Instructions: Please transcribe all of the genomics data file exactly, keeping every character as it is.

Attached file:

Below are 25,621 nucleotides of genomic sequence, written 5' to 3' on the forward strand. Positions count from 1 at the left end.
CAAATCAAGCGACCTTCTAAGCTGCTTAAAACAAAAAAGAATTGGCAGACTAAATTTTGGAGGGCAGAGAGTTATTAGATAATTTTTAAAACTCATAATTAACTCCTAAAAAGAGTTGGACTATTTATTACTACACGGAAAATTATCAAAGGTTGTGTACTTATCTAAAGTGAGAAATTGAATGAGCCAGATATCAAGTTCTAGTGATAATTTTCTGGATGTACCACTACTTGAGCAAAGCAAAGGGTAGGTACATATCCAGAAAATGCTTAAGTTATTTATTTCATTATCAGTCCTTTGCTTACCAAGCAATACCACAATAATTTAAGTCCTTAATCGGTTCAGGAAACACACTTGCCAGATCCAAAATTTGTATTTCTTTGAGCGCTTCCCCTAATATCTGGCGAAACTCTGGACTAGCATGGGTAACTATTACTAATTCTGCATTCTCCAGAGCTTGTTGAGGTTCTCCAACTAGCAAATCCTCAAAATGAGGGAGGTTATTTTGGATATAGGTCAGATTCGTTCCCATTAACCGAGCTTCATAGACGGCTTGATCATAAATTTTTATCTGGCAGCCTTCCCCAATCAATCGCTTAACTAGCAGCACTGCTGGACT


Below are 25,621 nucleotides of genomic sequence, written 5' to 3' on the forward strand. Positions count from 1 at the left end.
CAAATCAAGCGACCTTCTAAGCTGCTTAAAACAAAAAAGAATTGGCAGACTAAATTTTGGAGGGCAGAGAGTTATTAGATAATTTTTAAAACTCATAATTAACTCCTAAAAAGAGTTGGACTATTTATTACTACACGGAAAATTATCAAAGGTTGTGTACTTATCTAAAGTGAGAAATTGAATGAGCCAGATATCAAGTTCTAGTGATAATTTTCTGGATGTACCACTACTTGAGCAAAGCAAAGGGTAGGTACATATCCAGAAAATGCTTAAGTTATTTATTTCATTATCAGTCCTTTGCTTACCAAGCAATACCACAATAATTTAAGTCCTTAATCGGTTCAGGAAACACACTTGCCAGATCCAAAATTTGTATTTCTTTGAGCGCTTCCCCTAATATCTGGCGAAACTCTGGACTAGCATGGGTAACTATTACTAATTCTGCATTCTCCAGAGCTTGTTGAGGTTCTCCAACTAGCAAATCCTCAAAATGAGGGAGGTTATTTTGGATATAGGTCAGATTCGTTCCCATTAACCGAGCTTCATAGACGGCTTGATCATAAATTTTTATCTGGCAGCCTTCCCCAATCAATCGCTTAACTAGCAGCACTGCTGGACT